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War Horse (2011)

Posted on the 01 February 2012 by Mattstewart @Mattandcinema

War Horse (2011)

GRADE: B

RATING: 3/4

I was surprised by how much I enjoyed War Horse, I really was. Though it was heavily flawed, after letting it sink in for a day I found myself having admired the film more than I did when I left the theater. While War Horse was not entirely emotionally satisfying for me as a whole, on a technical level it was undeniably fantastic. The sound was amazing, and Janusz Kaminski’s cinematography was top-notch, look for him to bring home the award come Oscar night.

But really, did War Horse deserve its Best Picture nod? COME ON Academy, no! If a movie’s screenplay isn’t good enough to get a nod, and its directing isn’t good enough to get a nod either, then the film overall sure as heck isn’t good enough to get a nod. Still, we mustn’t let the Academy’s brainless blunders keeping us from enjoying above average films like these.

War Horse opens with a young boy named Albert Narracott (Jeremy Irvine) watching a horse giving birth, and then proceeds to showing the audience a bit about the horse growing up. Once it is older three men take it to be sold at an auction, and Albert’s father, who is in need of a draft horse, unintelligently buys the colt. Albert could not be more excited, but this could mean very bad things for the Narracott family; the landlord is giving them the opportunity to wait till harvest to plow their rocky field, but if they don’t it will be the last night they spend in their home.

Albert miraculously gets his new best friend, Joey, to plow the field in time during a heavy storm, and the nest day it is planted and ready to go. However, once another powerful storm comes the new plants are ruined and the only way for the Narracott’s to have enough money is for Joey to be sold to the army. Albert is crushed, and attempts to join the war just to stay with Joey, but due to his age he cannot enter. Though the Captain that bought Joey promises to return him if he is alive after the war is over.

Honestly, I don’t feel comfortable going any further than that. War Horse is so strangely broken down into different segments, the first hour the audience sees nothing but Albert, and then he just drops out of the story. If I continue down the plot (like I tend to ramble about) then we are all in danger of a spoiler present review. Nobody likes that, right?

If you haven’t already seen this film, be warned, War Horse is not a film about any one person, only a horse. Personally, I wasn’t expecting that. The character of Albert is developed very well, but just as we are forming an attachment to this young man he is gone. Following this the rest of the characters are pitifully developed. We don’t care about them, they are only in the film for a short time and after a while I must wonder, “what is the purpose of these characters in the film?”. As long as I am asking that question, someone (cough cough, Lee Hall) is doing their job wrong.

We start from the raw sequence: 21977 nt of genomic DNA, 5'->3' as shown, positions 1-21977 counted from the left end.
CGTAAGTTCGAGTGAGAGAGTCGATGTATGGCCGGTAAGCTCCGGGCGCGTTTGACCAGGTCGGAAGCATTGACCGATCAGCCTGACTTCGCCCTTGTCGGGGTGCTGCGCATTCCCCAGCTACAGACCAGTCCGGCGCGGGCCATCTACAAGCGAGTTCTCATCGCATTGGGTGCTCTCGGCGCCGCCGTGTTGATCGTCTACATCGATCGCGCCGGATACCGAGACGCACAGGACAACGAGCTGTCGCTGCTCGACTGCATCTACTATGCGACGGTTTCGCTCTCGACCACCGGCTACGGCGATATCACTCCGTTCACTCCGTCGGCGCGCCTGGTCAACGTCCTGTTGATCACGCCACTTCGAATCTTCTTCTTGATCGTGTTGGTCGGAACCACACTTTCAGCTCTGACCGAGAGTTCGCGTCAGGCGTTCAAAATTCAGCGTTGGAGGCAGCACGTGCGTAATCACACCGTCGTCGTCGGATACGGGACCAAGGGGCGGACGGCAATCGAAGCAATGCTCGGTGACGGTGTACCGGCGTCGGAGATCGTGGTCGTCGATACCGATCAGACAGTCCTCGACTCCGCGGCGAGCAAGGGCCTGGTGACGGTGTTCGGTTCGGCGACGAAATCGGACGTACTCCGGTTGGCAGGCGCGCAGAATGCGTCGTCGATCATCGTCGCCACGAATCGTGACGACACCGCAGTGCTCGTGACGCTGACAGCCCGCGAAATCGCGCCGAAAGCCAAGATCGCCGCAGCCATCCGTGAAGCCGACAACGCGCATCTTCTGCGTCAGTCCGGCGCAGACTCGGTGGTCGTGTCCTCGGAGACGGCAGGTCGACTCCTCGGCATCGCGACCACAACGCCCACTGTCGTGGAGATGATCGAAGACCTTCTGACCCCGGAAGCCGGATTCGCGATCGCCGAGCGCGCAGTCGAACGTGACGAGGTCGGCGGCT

With that being said, the power behind War Horse is not the great potential the story had, but on the technical side of the film. The cinematography is so incredible I could sit and admire the beauty for hours and hours and hours. It’s movies like this that seriously make me wish I lived in Europe, a beautiful place that I never tire of seeing in film.

Ah, and it doesn’t end there! After Saving Private Ryan we ALL know how great Spielberg is at making war movies. Never has there been a war for more recently than it was. War Horse is in the same category on the technical side (definitely NOT as a whole). Movies such as Pearl Harbor and many others seem to portray the soldiers as fearless heroes who aren’t afraid of anything; Spielberg does it right. As an audience we can feel the fear coming from the soldiers, they aren’t blindly charging into battle with nothing to lose, they have families, lives, children, and they are scared to death. This is what makes a hero, and Spielberg always handles such aspects of war perfectly.

Final Word – I recommend War Horse highly. Not because it’s great, not because it’s perfect, not because it’s silly miracle horse story is anything close to realistic. War Horse is good for two reasons: Beauty and directing. Child’s play to his greatest work, but War Horse still proves that mr. Spielberg is one of the most consistent directors to ever live.

 


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